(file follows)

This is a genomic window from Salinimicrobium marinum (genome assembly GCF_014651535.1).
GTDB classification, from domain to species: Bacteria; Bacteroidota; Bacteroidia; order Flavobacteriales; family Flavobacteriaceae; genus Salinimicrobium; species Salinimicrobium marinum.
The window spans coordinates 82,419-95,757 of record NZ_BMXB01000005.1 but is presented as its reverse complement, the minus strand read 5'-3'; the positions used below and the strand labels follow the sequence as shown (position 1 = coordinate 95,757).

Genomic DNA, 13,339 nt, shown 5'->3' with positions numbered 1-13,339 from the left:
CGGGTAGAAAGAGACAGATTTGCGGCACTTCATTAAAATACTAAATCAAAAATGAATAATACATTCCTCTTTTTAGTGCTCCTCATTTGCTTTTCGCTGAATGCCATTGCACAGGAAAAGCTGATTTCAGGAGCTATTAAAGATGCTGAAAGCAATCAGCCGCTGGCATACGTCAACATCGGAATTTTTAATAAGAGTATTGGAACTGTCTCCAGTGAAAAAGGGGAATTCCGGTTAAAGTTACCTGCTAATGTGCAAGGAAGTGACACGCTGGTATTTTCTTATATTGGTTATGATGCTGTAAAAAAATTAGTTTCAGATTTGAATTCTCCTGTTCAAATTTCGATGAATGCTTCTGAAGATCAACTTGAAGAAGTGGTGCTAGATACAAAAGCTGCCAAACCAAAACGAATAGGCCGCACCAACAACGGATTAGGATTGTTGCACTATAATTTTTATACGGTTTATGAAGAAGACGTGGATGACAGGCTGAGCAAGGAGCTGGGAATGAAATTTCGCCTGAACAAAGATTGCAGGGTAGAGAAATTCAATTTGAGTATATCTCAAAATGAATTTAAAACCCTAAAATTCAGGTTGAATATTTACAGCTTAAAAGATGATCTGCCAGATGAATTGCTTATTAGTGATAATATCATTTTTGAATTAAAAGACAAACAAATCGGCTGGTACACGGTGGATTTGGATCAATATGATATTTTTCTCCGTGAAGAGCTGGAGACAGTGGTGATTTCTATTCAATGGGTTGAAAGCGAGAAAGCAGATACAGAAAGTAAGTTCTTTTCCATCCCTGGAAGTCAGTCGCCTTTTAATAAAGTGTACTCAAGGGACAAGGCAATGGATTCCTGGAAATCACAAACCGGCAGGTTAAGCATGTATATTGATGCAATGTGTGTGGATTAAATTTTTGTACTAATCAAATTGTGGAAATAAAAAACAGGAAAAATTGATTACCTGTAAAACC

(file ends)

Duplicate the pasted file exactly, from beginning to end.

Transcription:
This is a genomic window from Salinimicrobium marinum (genome assembly GCF_014651535.1).
GTDB classification, from domain to species: Bacteria; Bacteroidota; Bacteroidia; order Flavobacteriales; family Flavobacteriaceae; genus Salinimicrobium; species Salinimicrobium marinum.
The window spans coordinates 82,419-95,757 of record NZ_BMXB01000005.1 but is presented as its reverse complement, the minus strand read 5'-3'; the positions used below and the strand labels follow the sequence as shown (position 1 = coordinate 95,757).

Genomic DNA, 13,339 nt, shown 5'->3' with positions numbered 1-13,339 from the left:
CGGGTAGAAAGAGACAGATTTGCGGCACTTCATTAAAATACTAAATCAAAAATGAATAATACATTCCTCTTTTTAGTGCTCCTCATTTGCTTTTCGCTGAATGCCATTGCACAGGAAAAGCTGATTTCAGGAGCTATTAAAGATGCTGAAAGCAATCAGCCGCTGGCATACGTCAACATCGGAATTTTTAATAAGAGTATTGGAACTGTCTCCAGTGAAAAAGGGGAATTCCGGTTAAAGTTACCTGCTAATGTGCAAGGAAGTGACACGCTGGTATTTTCTTATATTGGTTATGATGCTGTAAAAAAATTAGTTTCAGATTTGAATTCTCCTGTTCAAATTTCGATGAATGCTTCTGAAGATCAACTTGAAGAAGTGGTGCTAGATACAAAAGCTGCCAAACCAAAACGAATAGGCCGCACCAACAACGGATTAGGATTGTTGCACTATAATTTTTATACGGTTTATGAAGAAGACGTGGATGACAGGCTGAGCAAGGAGCTGGGAATGAAATTTCGCCTGAACAAAGATTGCAGGGTAGAGAAATTCAATTTGAGTATATCTCAAAATGAATTTAAAACCCTAAAATTCAGGTTGAATATTTACAGCTTAAAAGATGATCTGCCAGATGAATTGCTTATTAGTGATAATATCATTTTTGAATTAAAAGACAAACAAATCGGCTGGTACACGGTGGATTTGGATCAATATGATATTTTTCTCCGTGAAGAGCTGGAGACAGTGGTGATTTCTATTCAATGGGTTGAAAGCGAGAAAGCAGATACAGAAAGTAAGTTCTTTTCCATCCCTGGAAGTCAGTCGCCTTTTAATAAAGTGTACTCAAGGGACAAGGCAATGGATTCCTGGAAATCACAAACCGGCAGGTTAAGCATGTATATTGATGCAATGTGTGTGGATTAAATTTTTGTACTAATCAAATTGTGGAAATAAAAAACAGGAAAAATTGATTACCTGTAAAACC